Würth – standing out from the crowd 14 October 2020

Here Editor Will Lowry speaks to Rainer Bürkert, general manager at Würth Industrie Service and executive vice-president of Würth Group, about how the company’s capabilities, services, and product range, enables it to compete at the forefront of the market.

Würth Industrie Service was founded in 1999. How does the company operate and what is its connection to the main Würth Group?

“Würth Industrie Service was founded as the subsidiary of Adolf Würth GmbH & Co KG and is part of the main Würth Group. Since 1999 we have built a worldwide network of industry companies, WINWORK (Würth Industrial NetWORK), which today includes more than 60 sites all around the world. This network, and the main purpose of Würth Industrie Service, serves industrial customers and supplies production, as well as maintenance and repair parts.

Whilst we are a separate company, being part of the Würth Group gives us a lot of added advantages. Würth Group is a world market leader in its core business, which is the sale of assembly and fastening materials. It currently consists of over 400 companies in more than 80 countries and has approximately 77,000 employees. Würth Group generated total sales of €14.27 billion in the business year 2019.

This means Würth Industrie Service has a lot of financial support behind us and that has been key in our development. I have been with Würth Group since 1991 and started working within the industry side in 1994 as head of internal sales for the division. I then had the chance to be involved in the start-up of Würth Industrie Service and have seen us grow and build our global network.”

What are the key factors that enable Würth Industrie Service to stand out from its competitors?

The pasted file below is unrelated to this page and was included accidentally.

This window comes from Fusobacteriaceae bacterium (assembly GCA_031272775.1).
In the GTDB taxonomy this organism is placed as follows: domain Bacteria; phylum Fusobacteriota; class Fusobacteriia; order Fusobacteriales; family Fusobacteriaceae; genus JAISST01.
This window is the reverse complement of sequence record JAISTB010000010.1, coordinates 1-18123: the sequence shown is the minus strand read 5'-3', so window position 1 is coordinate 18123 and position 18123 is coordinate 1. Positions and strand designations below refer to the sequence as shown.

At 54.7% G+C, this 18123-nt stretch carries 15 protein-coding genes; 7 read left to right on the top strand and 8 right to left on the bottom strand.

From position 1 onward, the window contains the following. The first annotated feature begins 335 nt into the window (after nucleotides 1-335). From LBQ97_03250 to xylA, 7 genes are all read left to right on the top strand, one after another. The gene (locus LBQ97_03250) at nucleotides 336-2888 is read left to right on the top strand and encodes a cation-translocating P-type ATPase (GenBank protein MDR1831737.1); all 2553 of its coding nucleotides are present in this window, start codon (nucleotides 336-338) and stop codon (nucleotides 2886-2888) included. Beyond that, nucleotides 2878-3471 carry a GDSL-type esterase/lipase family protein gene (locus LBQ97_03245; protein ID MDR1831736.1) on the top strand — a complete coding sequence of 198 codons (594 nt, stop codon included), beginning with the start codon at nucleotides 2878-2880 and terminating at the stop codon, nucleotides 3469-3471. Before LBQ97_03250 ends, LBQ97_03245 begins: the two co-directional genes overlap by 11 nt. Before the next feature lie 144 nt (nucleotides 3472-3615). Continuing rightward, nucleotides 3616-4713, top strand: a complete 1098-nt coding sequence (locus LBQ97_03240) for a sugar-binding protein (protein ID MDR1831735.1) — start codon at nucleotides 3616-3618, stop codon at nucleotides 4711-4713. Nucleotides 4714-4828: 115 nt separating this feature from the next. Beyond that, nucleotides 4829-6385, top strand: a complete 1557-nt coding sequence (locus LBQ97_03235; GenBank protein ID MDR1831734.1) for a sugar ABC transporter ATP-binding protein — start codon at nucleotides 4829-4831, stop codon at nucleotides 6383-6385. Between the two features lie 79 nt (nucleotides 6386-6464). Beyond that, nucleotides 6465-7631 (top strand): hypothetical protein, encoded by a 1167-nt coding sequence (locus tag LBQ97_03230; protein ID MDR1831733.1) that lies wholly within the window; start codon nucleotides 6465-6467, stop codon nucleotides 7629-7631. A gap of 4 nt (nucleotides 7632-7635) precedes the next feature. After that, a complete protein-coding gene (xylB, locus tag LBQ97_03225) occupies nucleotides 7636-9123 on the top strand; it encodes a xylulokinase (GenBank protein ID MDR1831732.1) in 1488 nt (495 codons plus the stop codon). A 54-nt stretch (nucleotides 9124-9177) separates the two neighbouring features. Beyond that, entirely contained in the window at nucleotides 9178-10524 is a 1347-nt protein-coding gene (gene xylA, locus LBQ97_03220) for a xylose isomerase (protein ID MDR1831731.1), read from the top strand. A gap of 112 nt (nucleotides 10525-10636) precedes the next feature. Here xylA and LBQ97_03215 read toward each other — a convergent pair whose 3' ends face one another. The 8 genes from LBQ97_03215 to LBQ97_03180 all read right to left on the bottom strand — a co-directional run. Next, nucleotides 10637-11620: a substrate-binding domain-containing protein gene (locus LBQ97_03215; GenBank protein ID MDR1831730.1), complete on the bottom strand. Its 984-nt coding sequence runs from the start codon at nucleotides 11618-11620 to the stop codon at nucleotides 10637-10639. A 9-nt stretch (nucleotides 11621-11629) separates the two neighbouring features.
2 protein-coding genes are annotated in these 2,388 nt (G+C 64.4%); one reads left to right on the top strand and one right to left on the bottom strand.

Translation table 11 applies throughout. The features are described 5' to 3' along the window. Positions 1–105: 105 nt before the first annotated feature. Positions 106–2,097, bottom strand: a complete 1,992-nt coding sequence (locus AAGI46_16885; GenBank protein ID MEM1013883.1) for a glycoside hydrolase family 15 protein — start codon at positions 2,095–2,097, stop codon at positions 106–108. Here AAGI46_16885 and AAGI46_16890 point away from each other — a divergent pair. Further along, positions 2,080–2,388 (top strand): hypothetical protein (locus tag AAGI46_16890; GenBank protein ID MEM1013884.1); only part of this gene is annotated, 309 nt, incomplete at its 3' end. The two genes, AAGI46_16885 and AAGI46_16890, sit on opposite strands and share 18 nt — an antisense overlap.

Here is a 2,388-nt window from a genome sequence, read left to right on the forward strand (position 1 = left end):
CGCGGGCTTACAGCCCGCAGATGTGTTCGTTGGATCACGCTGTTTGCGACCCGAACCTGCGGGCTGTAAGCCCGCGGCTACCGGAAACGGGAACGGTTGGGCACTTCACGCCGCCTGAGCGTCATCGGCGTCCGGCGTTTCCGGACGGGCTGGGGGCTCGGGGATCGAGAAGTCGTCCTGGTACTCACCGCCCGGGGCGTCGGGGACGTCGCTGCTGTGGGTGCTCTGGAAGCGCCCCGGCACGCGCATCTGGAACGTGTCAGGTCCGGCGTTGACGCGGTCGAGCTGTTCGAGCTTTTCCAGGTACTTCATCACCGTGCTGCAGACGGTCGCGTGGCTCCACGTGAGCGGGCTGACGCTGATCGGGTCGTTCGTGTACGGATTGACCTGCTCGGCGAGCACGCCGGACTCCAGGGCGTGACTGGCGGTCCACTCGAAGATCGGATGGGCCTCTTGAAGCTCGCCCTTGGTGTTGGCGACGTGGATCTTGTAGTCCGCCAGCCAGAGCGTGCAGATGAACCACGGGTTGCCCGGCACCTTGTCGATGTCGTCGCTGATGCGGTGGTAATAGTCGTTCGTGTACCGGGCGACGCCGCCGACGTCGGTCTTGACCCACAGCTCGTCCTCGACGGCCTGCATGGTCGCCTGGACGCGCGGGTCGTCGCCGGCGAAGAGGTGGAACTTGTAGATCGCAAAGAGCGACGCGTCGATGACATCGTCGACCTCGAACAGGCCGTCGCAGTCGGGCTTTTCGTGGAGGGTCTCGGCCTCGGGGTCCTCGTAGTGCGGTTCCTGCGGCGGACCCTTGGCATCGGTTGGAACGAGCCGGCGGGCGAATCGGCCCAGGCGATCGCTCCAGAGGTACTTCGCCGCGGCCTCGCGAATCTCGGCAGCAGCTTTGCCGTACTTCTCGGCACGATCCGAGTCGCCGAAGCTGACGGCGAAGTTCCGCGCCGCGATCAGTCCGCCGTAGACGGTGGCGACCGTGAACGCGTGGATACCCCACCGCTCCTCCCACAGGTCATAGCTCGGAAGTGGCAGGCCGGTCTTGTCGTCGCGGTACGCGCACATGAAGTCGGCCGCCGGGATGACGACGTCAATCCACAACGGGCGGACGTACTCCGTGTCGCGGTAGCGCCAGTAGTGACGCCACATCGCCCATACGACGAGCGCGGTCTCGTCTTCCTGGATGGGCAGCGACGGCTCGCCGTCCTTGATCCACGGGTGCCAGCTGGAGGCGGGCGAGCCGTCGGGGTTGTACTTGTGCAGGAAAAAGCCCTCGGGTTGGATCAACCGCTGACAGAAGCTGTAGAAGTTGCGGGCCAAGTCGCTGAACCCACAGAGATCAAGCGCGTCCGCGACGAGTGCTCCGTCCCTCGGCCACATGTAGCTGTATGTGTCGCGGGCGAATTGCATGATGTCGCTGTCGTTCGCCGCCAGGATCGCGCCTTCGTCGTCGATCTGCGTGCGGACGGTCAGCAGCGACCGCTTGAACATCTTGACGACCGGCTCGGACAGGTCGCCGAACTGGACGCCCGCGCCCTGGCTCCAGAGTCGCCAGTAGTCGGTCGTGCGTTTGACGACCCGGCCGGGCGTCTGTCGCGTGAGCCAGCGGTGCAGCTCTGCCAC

“There are several key factors that enable us to put ourselves at the forefront of the market. For instance, from the very beginning we have had one central logistics, based in Bad Mergentheim, Germany, that we use to supply customers in Germany and Europe. It is the most modern logistics centre for industrial supply in Europe.

Our central warehouse is 65,000m2 and it consists of 34km of conveyor belts, 190,000 automated pallet locations and a building structure to fit up to 640,000 fully automated shuttle locations. This warehouse is located within our 122 hectares site, which means we have almost unlimited chance to build up our logistics and gives us a huge opportunity in comparison to competitors. We use this central warehouse concept because our customers have plants all around Europe and they can never be sure how many parts they need at each plant. Therefore, it makes sense to have a central stock, as this is much more efficient than having stock all around Europe and possibly in the wrong locations. We also have this central logistics concept in Asia and the Americas and it is definitely one of the biggest competitive factors we have.

Another competitive factor is our international network of more than 60 companies. In my opinion we are the only company that is able to serve customers all around the world with the same service, same IT network and system, so customers can be confident they will get the same support wherever they approach us.